“Particularly in America, self-determination and individual choice is a fundamental value,” he said. “We blame people for everything that happens to them — being poor, being obese. It’s the ‘just world’ idea that people get what they deserve.”

The stigma is less pronounced in countries such as India, Mexico and Turkey, whose cultures assign more collective responsibility for personal outcomes, Crandall found. His studies, going back to the 1990s, surveyed hundreds of people worldwide about how closely they associate obesity with adjectives such as lazy and stupid.

Americans also stand out in their conviction that hard work and determination lead to success, while failure is due to lack of effort.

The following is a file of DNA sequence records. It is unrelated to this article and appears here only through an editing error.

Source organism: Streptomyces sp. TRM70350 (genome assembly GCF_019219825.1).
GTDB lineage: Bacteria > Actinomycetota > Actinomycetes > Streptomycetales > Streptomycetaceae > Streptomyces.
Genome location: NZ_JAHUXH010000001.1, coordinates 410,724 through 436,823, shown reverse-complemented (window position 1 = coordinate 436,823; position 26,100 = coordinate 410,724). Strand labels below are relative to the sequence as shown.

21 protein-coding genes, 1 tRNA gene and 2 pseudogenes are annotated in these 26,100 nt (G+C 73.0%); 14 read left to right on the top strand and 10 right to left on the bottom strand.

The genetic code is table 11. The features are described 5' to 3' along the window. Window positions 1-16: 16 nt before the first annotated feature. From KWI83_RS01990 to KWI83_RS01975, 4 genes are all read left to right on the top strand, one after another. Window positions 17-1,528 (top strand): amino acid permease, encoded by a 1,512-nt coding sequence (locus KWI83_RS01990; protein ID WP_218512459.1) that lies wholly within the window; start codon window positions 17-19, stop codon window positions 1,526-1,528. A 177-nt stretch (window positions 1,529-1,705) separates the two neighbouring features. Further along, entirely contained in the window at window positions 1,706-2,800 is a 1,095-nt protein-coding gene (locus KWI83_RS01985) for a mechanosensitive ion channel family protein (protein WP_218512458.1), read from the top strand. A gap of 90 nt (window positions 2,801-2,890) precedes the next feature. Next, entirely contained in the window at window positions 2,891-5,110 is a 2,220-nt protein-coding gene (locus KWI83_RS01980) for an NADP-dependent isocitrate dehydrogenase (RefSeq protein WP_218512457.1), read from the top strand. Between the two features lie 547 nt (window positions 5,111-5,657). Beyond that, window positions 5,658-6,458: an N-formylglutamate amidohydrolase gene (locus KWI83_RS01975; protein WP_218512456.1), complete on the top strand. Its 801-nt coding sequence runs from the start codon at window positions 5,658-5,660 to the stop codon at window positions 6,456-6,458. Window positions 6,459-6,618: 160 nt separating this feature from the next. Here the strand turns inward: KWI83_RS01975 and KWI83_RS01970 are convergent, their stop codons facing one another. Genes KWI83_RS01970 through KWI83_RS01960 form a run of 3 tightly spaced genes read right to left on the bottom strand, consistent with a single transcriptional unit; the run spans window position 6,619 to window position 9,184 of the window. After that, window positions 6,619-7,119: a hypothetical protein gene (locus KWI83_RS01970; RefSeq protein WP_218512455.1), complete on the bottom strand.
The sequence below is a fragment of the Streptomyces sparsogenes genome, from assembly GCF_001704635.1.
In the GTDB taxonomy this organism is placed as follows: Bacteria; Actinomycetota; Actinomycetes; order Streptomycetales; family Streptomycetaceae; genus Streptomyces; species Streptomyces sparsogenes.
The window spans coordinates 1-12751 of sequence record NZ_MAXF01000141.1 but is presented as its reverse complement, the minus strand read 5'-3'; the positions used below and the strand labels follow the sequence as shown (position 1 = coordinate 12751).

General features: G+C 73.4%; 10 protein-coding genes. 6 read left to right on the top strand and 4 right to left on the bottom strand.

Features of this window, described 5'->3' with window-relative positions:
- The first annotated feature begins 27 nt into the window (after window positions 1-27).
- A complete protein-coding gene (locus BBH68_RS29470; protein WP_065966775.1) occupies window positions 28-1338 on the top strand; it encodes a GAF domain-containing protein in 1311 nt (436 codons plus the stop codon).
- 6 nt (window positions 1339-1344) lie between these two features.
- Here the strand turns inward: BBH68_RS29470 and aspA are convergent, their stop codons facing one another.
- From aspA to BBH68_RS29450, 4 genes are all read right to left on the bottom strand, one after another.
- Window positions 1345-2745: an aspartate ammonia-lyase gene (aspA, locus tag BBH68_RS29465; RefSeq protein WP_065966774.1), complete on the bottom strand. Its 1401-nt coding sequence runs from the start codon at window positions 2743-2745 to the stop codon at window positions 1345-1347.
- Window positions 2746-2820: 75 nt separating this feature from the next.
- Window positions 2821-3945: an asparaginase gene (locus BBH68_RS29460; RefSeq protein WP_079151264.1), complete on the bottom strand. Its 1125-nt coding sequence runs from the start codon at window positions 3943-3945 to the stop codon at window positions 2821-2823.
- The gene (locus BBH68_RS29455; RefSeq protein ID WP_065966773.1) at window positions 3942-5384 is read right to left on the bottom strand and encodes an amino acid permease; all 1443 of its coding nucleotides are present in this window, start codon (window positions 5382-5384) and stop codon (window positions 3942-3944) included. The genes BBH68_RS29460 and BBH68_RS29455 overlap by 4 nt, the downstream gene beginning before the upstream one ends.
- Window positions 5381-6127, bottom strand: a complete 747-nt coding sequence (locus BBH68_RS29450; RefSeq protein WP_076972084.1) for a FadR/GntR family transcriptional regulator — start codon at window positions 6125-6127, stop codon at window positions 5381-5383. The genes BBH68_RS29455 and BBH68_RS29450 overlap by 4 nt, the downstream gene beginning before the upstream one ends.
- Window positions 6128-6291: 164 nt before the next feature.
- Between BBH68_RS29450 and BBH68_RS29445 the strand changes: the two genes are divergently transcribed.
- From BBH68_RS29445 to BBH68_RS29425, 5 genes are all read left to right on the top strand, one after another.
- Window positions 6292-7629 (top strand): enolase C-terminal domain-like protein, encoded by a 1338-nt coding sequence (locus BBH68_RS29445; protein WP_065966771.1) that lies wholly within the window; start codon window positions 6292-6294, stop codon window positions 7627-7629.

“Being thin has come to symbolize such important values as being disciplined and in control,” said Yale’s Puhl. The converse: If someone is not thin, he must be lacking in those virtues.

You can read Begley’s article on the Reuters website. You’ll find the IOM report here.

* As science reporter Gary Taubes and others have noted, reducing calories alone may not be enough. Research suggests that not all calories are alike when it comes to creating new fat cells and that calories from sugars and other carbohydrates may be the most important  factor behind the obesity epidemic.

Comments (6)

  1. Submitted by Susan Lesch on 05/14/2012 - 01:11 pm.

    Accepted form of prejudice

    You are right, Begley did write “It may be the nation’s last, accepted form of prejudice.” Which is really something considering that a year ago the U.S. said women earn 75 cents for every dollar earned by a man.

  2. Submitted by Ray Marshall on 05/14/2012 - 04:33 pm.